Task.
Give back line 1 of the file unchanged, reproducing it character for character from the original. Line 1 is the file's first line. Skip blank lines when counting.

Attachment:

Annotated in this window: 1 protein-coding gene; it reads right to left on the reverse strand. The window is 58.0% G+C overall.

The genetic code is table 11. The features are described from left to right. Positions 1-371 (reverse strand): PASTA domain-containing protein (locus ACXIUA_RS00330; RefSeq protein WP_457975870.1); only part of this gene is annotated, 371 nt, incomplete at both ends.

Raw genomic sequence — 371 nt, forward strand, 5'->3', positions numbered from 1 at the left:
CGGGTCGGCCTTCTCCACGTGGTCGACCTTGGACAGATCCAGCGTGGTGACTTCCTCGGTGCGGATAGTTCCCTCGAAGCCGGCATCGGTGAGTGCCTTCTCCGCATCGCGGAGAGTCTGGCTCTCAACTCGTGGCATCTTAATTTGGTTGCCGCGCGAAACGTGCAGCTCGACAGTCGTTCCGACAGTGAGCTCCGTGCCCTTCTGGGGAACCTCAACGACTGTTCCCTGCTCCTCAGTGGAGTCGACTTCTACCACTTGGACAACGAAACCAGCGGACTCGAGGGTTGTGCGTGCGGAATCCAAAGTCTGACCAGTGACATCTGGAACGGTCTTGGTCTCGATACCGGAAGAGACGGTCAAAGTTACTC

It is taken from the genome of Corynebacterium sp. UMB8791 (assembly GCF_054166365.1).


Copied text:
Annotated in this window: 1 protein-coding gene; it reads right to left on the reverse strand. The window is 58.0% G+C overall.